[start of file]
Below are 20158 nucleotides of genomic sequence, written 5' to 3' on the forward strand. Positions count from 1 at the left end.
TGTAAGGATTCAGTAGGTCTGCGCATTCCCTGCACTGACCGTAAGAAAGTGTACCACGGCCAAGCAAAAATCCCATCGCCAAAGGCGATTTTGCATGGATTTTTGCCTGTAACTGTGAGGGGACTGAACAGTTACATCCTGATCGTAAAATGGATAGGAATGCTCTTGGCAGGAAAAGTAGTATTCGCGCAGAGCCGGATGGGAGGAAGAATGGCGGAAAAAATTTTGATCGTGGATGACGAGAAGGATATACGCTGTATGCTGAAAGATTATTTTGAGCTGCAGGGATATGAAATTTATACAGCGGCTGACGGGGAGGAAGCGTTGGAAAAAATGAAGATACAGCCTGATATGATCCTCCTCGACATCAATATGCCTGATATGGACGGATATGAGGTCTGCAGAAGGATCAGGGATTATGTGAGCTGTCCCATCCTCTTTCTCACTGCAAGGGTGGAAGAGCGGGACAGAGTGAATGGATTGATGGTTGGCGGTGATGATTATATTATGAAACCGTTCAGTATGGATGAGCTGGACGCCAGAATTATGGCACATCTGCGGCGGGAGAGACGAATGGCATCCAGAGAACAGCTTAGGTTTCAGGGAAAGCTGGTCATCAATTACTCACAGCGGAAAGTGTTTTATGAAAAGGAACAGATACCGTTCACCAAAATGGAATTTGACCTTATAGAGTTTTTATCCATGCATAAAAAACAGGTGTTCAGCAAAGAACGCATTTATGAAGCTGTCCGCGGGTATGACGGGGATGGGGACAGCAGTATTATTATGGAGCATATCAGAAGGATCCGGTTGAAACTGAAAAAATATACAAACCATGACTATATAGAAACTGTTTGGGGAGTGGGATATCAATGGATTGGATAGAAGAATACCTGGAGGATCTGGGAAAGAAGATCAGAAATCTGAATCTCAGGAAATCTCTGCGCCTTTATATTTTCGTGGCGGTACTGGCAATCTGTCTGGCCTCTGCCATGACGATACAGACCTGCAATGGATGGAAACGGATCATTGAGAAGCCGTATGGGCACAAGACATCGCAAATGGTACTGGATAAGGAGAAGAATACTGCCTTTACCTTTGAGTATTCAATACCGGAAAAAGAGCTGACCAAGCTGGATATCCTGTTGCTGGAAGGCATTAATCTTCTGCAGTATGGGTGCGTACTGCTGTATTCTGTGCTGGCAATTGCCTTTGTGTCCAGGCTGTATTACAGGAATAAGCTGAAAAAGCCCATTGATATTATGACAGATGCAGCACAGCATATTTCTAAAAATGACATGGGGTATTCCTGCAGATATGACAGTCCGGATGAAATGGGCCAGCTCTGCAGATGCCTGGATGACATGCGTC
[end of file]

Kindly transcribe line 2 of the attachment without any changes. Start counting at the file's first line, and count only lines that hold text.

TGTAAGGATTCAGTAGGTCTGCGCATTCCCTGCACTGACCGTAAGAAAGTGTACCACGGCCAAGCAAAAATCCCATCGCCAAAGGCGATTTTGCATGGATTTTTGCCTGTAACTGTGAGGGGACTGAACAGTTACATCCTGATCGTAAAATGGATAGGAATGCTCTTGGCAGGAAAAGTAGTATTCGCGCAGAGCCGGATGGGAGGAAGAATGGCGGAAAAAATTTTGATCGTGGATGACGAGAAGGATATACGCTGTATGCTGAAAGATTATTTTGAGCTGCAGGGATATGAAATTTATACAGCGGCTGACGGGGAGGAAGCGTTGGAAAAAATGAAGATACAGCCTGATATGATCCTCCTCGACATCAATATGCCTGATATGGACGGATATGAGGTCTGCAGAAGGATCAGGGATTATGTGAGCTGTCCCATCCTCTTTCTCACTGCAAGGGTGGAAGAGCGGGACAGAGTGAATGGATTGATGGTTGGCGGTGATGATTATATTATGAAACCGTTCAGTATGGATGAGCTGGACGCCAGAATTATGGCACATCTGCGGCGGGAGAGACGAATGGCATCCAGAGAACAGCTTAGGTTTCAGGGAAAGCTGGTCATCAATTACTCACAGCGGAAAGTGTTTTATGAAAAGGAACAGATACCGTTCACCAAAATGGAATTTGACCTTATAGAGTTTTTATCCATGCATAAAAAACAGGTGTTCAGCAAAGAACGCATTTATGAAGCTGTCCGCGGGTATGACGGGGATGGGGACAGCAGTATTATTATGGAGCATATCAGAAGGATCCGGTTGAAACTGAAAAAATATACAAACCATGACTATATAGAAACTGTTTGGGGAGTGGGATATCAATGGATTGGATAGAAGAATACCTGGAGGATCTGGGAAAGAAGATCAGAAATCTGAATCTCAGGAAATCTCTGCGCCTTTATATTTTCGTGGCGGTACTGGCAATCTGTCTGGCCTCTGCCATGACGATACAGACCTGCAATGGATGGAAACGGATCATTGAGAAGCCGTATGGGCACAAGACATCGCAAATGGTACTGGATAAGGAGAAGAATACTGCCTTTACCTTTGAGTATTCAATACCGGAAAAAGAGCTGACCAAGCTGGATATCCTGTTGCTGGAAGGCATTAATCTTCTGCAGTATGGGTGCGTACTGCTGTATTCTGTGCTGGCAATTGCCTTTGTGTCCAGGCTGTATTACAGGAATAAGCTGAAAAAGCCCATTGATATTATGACAGATGCAGCACAGCATATTTCTAAAAATGACATGGGGTATTCCTGCAGATATGACAGTCCGGATGAAATGGGCCAGCTCTGCAGATGCCTGGATGACATGCGTC